Set a goal. If you have something to look forward to, you will get more from your bicycle. I ride a lot of local cycling events. While you might see them as too much for you, many events have courses that are less than 30 miles long. I have seen some events with family style rides as short as 5 or 10 miles. Sign up for one. Search for Century Rides near you. Most local cycling clubs hold events. The important thing to remember about cycling events is that they’re not races unless they specifically SAY they are. Lots of people who ride events look like racers, but it’s surprising how many people at events don’t look like racers or even athletes. You don’t need special equipment. Ride the bike you have. Racing bikes aren’t required. Bring your riding buddy to share the experience. If you don’t like bike shorts, wear whatever you want to wear. The way you look doesn’t matter. Ride the way you train. How fast you go doesn’t matter. Pin on a number. Go out and push your limits a little bit. Get a T-shirt to commemorate your ride. If you like it, go back the next year with new goals. Goals motivate you. Once you get experience, you can do more and know what kinds of changes you want to make.
All these things will help you get out on the roads to use that “pandemic bike”. Maybe you’ll be inspired to do more with cycling. The important thing to remember is that your bike can be so much more than a garage ornament. It has the capability of changing you. Take small steps at the beginning. That bike can take you farther than you ever imagined.
It’s mid-October and at this time of year I usually look back on my year and think about all the events that I’ve ridden. Not this year. I have ridden fewer miles than usual this year. All of the events I might have ridden if the pandemic had not cancelled them have past, and I’ve come to accept 2020 without events. Without something to train for, I changed my habits. While I enjoyed my rides, they felt different. I spent more time riding alone. I rode fewer miles, but my rides were more intense. I will need to adapt again. I have used Century events to plan out my year for well over a decade. This year was no gradual change – it was a shock. What do I do now? I thought I’d look back on my cycling history, and set some goals for 2021.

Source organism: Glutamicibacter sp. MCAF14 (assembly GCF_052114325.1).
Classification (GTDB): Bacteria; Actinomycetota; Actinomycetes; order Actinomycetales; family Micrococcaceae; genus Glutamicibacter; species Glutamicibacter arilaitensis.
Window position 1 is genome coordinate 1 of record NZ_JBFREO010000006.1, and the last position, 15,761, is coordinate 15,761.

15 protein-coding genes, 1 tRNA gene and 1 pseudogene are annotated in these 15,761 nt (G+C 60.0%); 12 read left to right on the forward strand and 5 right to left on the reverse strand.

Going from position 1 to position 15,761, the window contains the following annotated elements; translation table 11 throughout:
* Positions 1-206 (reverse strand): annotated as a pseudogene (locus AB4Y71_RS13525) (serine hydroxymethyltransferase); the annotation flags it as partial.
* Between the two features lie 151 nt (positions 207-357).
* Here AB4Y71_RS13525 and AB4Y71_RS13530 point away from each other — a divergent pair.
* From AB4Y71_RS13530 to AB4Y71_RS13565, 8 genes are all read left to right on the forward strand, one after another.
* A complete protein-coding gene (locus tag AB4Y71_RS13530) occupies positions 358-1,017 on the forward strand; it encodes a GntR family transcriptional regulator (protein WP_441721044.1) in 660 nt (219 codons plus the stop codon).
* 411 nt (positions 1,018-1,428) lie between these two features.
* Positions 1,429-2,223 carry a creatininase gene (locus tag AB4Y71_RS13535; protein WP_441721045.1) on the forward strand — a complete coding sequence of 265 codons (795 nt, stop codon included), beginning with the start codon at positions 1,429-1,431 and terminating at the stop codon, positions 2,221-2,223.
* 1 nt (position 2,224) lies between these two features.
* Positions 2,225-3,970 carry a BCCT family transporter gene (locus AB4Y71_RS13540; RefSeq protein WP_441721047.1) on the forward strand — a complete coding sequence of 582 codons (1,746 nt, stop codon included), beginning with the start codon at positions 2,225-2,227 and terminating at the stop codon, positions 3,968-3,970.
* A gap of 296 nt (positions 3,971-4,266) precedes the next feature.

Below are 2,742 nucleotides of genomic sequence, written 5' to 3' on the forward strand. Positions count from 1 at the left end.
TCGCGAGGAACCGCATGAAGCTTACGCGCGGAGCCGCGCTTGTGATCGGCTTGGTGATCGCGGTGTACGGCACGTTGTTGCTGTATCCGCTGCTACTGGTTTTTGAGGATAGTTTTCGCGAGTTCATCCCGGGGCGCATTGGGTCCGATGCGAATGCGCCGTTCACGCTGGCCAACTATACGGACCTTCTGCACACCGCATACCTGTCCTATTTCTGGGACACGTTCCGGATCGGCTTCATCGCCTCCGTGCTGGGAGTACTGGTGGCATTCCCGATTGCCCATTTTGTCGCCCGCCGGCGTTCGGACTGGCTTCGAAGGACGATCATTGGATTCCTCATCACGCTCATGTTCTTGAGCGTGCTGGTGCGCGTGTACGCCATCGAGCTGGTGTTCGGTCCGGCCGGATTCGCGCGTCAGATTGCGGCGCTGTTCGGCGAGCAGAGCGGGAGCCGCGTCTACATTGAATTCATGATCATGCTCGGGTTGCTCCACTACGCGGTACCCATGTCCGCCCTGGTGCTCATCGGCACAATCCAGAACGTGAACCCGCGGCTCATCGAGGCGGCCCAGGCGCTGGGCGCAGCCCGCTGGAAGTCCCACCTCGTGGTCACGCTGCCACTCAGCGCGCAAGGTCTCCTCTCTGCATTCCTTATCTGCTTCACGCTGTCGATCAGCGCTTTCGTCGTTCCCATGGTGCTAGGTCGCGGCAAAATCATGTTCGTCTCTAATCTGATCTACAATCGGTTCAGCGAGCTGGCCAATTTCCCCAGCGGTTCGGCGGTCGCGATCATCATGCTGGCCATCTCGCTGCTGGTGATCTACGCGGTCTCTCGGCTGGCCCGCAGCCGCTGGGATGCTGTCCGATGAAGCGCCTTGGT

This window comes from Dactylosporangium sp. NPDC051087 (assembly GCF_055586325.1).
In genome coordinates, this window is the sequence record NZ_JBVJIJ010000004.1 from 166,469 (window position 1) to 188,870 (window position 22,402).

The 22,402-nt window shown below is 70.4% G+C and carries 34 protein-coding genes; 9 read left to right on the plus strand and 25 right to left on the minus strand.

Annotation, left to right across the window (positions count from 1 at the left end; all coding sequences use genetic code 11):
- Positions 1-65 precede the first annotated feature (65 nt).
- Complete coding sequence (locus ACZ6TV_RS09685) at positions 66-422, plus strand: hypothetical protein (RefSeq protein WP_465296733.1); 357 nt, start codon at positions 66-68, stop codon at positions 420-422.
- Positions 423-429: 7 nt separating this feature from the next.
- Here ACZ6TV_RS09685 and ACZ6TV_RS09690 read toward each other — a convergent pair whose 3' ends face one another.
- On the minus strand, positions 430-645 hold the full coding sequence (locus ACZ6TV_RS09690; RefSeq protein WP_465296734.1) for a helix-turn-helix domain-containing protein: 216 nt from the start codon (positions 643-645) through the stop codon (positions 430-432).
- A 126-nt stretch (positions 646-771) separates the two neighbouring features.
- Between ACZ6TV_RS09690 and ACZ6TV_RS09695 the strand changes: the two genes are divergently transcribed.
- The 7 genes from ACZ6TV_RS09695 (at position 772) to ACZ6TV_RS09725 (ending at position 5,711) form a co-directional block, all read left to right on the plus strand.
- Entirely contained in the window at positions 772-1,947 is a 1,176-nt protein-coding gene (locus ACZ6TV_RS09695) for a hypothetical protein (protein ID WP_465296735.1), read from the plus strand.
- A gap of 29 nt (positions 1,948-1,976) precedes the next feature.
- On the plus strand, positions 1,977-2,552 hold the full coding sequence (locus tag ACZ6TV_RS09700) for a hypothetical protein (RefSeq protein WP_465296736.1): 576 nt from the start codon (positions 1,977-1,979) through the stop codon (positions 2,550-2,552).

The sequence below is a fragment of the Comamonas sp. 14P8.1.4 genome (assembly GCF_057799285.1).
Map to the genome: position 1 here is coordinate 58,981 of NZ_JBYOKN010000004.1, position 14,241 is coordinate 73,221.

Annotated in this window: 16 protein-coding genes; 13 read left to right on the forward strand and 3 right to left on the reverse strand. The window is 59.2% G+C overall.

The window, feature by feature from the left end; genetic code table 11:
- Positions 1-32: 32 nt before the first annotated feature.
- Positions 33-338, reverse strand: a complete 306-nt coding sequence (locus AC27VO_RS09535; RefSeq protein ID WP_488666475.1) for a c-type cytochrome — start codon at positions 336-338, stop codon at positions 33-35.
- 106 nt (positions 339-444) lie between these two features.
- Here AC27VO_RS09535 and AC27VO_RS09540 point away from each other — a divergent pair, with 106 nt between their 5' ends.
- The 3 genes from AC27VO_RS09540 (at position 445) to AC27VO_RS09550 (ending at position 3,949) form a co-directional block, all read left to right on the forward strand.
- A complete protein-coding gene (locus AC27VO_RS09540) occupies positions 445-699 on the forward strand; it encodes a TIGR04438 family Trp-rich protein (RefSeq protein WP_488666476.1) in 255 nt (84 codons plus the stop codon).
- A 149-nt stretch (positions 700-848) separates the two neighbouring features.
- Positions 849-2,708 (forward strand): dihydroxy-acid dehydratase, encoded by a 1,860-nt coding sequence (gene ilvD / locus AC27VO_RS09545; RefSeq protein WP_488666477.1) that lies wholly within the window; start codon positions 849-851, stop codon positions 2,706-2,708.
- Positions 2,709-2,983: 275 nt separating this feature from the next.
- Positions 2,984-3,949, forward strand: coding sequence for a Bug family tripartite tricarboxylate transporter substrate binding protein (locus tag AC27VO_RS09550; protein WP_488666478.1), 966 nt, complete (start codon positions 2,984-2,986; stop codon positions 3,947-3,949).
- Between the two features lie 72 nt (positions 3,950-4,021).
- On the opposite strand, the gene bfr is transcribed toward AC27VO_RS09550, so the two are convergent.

I’ll start with a little personal history. I began road cycling with my local club in 2005, after returning to Maryland from the Seattle area. I have ridden over 100 Century events since my first in 2006. For years I rode 10-12 centuries per year, most of them within a day’s drive of the Washington DC area. Rides like the Seagull Century, Indian Head 100, Backroads Century, Maine Lighthouse Ride, Bay to Bay, 6 Pillars Century and more have been part of my riding plans for years. I’ve written about all of them here in the past.
I have ridden over 11,000 miles in Century events alone. That doesn’t even consider other events that were less than 100 miles that I’ve ridden. I’ve spent a lot of money on entry fees, and a slice of that has gone to charities. Events have been good for my health. They have been good for my social life, and they have even done some good for others. I’m proud of that. I estimate that I have ridden over 36,000 miles since I took up road cycling in 2005. That’s 15 years of commitment to something that I look on as a hobby, which became a lifestyle and a passion. Cycling events have become part of my identity.
As a century rider I’m not unique. The fastest I’ve ever ridden 100 miles was just under 5 hours, averaging just over 20 miles per hour. I’ve only done that once, and while it felt good, I don’t think I will ride another 5 hour century. While I like to ride fast, I’m not a fast rider. I may be a strong rider, but I’m nothing special. Given my conditioning over the past 15 years, I’d say I’m a good rider for my age and size, but I’ll never be a racer. I climb well for a big man, and I enjoy rolling rides and climbs. I’ve ridden events from tabletop flat to mountainous. The average speed of my first century was 15.6 mph at the Seagull Century in 2006, a flat course. Last year I rode the Seagull averaging 17.4 mph – 13 years after the first one. The fastest I’ve ridden the Seagull was an 18.6 mph average speed. I was riding my fastest about 8-10 years ago. The speeds I’ve ridden have varied, but not wildly. I had to look up the speeds from my old training journals. As I get older, I expect my speed to go down. It’s a fact of life. I can’t compete with past efforts.